AS I SEE IT: TERRY MURDEN says fortune favours Sir Keir Starmer’s Blairite party, but the Tories are not finished yet
Just a fortnight ago the Tories were coming out in goosebumps as they enthusiastically welcomed their new party leader and Prime Minister. There was talk of a Thatcherite resurrection that would see them safely through the next two years until the next general election. Then came the ‘Fiscal Event’ and the market meltdown.
Sir Keir Starmer could not believe his luck. His keynote speech to the Labour party conference was always going to be a test of his own leadership credentials. Instead, he was handed a free pass.
The Tory Cabinet initially rejoiced at the Truss-Kwarteng tax cuts, but within hours those same backbenchers had stopped counting their money and began fretting as the pound and stock market sank and the UK’s reputation for sound economics was being trashed around the world.
Sir Kier found himself in the ring seemingly without an opponent. A Labour leader, who reminded us he was from a working class family, was now able to claim Labour is the party of sound money without anyone laughing. He could trash the Government’s record on managing the economy and even the pinstripes in the City of London were nodding with approval. He may have pinched himself a few more times when a YouGov opinion poll put Labour 17 points clear.
The stand-out statement was a commitment to set up a publicly-owned energy company that would be built from scratch and would support the development of renewables. Nicola Sturgeon proposed something similar in 2017, promising it would offer low cost energy. I revealed last year that the Scottish Government had quietly ditched the plan. It has never fully explained its reasons. Needless to say, it would not have been easy under current powers for Holyrood to build its own energy company and one example of a Scottish social enterprise, People’s Energy, was among the 30 or so that have failed in recent years.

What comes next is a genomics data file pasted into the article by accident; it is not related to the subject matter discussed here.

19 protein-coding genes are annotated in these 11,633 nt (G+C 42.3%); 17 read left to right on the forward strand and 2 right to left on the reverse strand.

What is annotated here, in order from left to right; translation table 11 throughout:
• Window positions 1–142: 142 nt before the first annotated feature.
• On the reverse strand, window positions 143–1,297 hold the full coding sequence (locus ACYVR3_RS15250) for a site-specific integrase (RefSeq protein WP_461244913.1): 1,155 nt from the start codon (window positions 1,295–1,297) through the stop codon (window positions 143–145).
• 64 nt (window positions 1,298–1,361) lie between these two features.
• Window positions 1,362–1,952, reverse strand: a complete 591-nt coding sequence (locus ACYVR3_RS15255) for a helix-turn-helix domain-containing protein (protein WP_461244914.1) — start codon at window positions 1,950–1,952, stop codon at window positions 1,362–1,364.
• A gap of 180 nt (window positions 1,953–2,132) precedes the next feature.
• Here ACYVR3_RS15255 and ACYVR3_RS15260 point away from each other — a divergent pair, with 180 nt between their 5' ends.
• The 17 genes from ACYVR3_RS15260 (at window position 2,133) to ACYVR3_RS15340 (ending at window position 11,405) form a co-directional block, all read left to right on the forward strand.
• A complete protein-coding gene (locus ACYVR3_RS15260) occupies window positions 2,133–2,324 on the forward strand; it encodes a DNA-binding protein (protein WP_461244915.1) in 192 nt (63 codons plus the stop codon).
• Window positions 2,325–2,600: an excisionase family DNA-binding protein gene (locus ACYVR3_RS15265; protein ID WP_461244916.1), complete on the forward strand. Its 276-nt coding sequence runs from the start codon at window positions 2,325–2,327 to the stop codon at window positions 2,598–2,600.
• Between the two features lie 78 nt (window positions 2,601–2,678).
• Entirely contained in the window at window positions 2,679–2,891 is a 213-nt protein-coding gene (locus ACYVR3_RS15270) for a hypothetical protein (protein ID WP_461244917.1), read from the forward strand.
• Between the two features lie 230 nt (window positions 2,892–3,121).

Sir Keir’s Great British Energy would also compete directly with the private sector but focus on generation and, notwithstanding current circumstances, it would have access to lower cost capital. It would be modelled on France’s EDF and supported by a Norwegian style national wealth fund. What’s not to like? At a time of energy transition is may be the missing link that will join up the existing structure and speed up the process.
A new energy company represents a concrete proposal that the voters can focus on and, just now, looks like its time has come. Ms Sturgeon must be thinking of what might have been.
Crucially, Labour’s return to a Blairite middle ground – winning friends across the political spectrum – suddenly turns a party that was thrashed and almost unelectable three years ago into a potential government with sound policies. Sir Keir’s biggest target is rebuilding the red wall in the north of England that was demolished by Boris Johnson.